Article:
Thursday, April 05, 2018 by Ethan Huff
Would you invest your hard-earned money into some random digital currency that was launched by a man who gets beaten to a pulp for a living along with another who raps about “B*tches & Bottles?” A collective of brain-dead morons with more than $32 million to burn apparently did just that – and not surprisingly, the whole thing has since proven to be a total scam.
That’s because professional boxer Floyd Mayweather and rapper DJ Khaled, the two faces of said cryptocurrency, never actually intended for their little tech scheme to blossom into actual returns for those who trusted their empty rhetoric on social media. It was all just a ploy to get fans to part with their cash, and now the U.S. Securities and Exchange Commission (SEC) is getting involved by pressing charges against this latest example of cryptocurrency fraud.
Reports explain that the SEC recently charged Sohrab “Sam” Sharma and Robert Farkas, co-founders of the company known as Centra Tech Inc., for violating certain anti-fraud and registration provisions contained within U.S. securities laws. The Feds say Sharm and Farkas masterminded the fraudulent initial coin offering, or ICO, that Mayweather and Khaled have been hawking, and further broke the law by selling these unregistered investments through a so-called “CTR Token.”
Filed in New York, the charges add that the pair “claimed that funds raised in the ICO would help build a suite of financial products” like debit cards that users could use to instantly convert the obscure cryptocurrency into actual legal tender. This represents another false claim, the charges allege, because Centra Tech Inc. has never had a relationship with a single legitimate debit card company.
All Centra Tech Inc. did was sell investors on “the promise of new digital technologies by using a sophisticated marketing campaign,” reads an SEC statement, referring to Mayweather and Khaled who actively pushed their social media followers to adopt the cryptocurrency.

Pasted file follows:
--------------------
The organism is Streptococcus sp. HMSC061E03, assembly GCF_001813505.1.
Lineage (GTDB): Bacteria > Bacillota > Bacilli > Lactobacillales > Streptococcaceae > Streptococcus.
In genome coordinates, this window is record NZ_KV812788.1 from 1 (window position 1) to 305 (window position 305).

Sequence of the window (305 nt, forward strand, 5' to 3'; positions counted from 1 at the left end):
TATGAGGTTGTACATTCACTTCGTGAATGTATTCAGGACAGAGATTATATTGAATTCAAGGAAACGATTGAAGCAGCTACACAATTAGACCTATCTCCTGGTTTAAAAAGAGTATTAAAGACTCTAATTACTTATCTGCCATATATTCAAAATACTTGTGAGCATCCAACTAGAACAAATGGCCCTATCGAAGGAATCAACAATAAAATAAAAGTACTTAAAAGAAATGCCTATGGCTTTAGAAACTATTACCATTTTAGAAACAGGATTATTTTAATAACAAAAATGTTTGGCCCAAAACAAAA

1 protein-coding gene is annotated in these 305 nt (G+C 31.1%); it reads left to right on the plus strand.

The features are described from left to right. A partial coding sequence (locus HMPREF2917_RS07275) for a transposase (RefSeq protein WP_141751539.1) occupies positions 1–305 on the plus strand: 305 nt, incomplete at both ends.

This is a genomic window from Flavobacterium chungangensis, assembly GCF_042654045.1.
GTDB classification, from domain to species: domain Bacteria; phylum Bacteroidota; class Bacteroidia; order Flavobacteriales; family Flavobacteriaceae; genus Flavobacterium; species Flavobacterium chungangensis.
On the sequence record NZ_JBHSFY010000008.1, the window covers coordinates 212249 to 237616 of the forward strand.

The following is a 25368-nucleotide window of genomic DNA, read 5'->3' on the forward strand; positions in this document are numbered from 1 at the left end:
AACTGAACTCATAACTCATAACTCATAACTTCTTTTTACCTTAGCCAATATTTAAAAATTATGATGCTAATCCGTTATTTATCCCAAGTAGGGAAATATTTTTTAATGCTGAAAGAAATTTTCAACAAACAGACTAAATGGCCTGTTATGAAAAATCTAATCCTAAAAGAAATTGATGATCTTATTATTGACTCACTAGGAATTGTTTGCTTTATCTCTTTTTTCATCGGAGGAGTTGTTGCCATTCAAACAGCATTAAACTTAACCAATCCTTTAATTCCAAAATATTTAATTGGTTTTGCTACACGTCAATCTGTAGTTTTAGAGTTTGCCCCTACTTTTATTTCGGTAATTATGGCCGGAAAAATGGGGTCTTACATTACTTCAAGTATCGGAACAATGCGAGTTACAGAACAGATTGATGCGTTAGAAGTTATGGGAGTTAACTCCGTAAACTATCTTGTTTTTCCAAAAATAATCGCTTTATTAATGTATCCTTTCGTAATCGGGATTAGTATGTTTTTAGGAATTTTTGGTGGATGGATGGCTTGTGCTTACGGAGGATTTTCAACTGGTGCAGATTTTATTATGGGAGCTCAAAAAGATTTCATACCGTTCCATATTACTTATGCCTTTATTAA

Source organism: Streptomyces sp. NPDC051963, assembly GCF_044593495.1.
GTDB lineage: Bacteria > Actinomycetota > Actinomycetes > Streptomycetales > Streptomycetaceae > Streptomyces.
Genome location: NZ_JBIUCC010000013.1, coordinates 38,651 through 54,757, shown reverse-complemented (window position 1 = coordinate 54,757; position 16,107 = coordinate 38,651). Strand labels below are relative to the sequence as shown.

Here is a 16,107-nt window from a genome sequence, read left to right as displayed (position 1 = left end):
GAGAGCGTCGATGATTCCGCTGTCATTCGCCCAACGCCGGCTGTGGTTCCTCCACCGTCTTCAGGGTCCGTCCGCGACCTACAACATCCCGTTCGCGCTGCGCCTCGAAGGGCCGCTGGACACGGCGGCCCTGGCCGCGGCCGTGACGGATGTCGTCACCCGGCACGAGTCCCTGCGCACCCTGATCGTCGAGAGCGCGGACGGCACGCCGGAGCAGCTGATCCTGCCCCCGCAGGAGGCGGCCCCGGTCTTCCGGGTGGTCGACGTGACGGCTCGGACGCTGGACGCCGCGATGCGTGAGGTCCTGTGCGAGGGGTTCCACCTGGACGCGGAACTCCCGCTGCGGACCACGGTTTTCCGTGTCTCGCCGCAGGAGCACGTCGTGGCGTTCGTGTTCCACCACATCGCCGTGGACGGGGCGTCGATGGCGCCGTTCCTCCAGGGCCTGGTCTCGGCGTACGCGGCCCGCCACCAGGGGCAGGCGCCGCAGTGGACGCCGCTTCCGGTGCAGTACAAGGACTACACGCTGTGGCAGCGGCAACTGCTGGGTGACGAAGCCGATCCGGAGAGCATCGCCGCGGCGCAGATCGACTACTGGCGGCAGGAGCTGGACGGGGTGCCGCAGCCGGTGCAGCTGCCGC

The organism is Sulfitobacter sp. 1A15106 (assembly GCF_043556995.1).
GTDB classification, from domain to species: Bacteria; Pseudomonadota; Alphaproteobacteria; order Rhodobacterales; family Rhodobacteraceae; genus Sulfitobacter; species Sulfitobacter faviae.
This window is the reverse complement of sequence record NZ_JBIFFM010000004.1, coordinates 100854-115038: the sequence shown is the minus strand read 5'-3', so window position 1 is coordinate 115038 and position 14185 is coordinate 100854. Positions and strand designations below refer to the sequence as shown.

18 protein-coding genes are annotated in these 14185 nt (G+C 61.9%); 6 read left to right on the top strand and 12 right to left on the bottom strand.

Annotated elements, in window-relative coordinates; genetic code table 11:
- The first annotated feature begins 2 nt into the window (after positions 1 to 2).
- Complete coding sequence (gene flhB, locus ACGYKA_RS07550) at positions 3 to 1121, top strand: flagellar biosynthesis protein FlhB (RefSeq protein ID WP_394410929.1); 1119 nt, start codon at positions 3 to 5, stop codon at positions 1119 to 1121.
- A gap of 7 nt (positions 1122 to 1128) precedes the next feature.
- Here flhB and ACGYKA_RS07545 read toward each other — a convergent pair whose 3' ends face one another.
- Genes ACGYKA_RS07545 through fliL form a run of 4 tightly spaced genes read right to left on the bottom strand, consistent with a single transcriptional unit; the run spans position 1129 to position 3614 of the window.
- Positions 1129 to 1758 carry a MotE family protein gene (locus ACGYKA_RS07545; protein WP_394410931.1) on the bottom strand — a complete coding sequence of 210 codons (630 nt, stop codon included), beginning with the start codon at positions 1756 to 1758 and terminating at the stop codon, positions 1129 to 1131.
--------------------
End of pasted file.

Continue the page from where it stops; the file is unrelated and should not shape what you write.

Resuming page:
“The defendants relied heavily on celebrity endorsements and social media to market their scheme,” added Steve Peikin, co-director of the SEC’s Division of Enforcement, in a recent statement about the fiasco. “Endorsements and glossy marketing materials are no substitute for the SEC’s registration and disclosure requirements as well as diligence by investors.”
It’s a digital gold rush, of sorts, that’s largely a product of the immense growth that’s taken place over the past several years in ICOs. While only 46 ICOs existed in 2016, which collectively drew $96 million in investment, that number soared to 228 ICOs in 2017, which altogether garnered a whopping $3.6 billion in investment. This represents a growth rate of nearly 3,700 percent, a figure that’s caught the attention of plenty of bad apples.
Bitcoin, as you’ve probably heard, was the first major cryptocurrency to hit the scene and see impressive success, having grown in value from just a few dollars per “coin” several years back to around $20,000 per coin back in December 2017. Many who watched this digital boom take place now want in on the action, and some of them are willing to stoop so low as to set up their own fake ICOs in order to scam gullible investors.
This is exactly what Centra Tech Inc. did with the help of Mayweather and Khaled, both of whom are likely to be let off the hook for their involvement simply because they were more figureheads than actual masterminds. But you can be sure that this crackdown by the SEC will have repercussions throughout the cryptocurrency industry, and will hopefully stifle similar efforts to scam investors with other fake ICOs.
See BitcoinCollapse.news for more coverage of the collapse of crypto fraud.
Sources for this article include: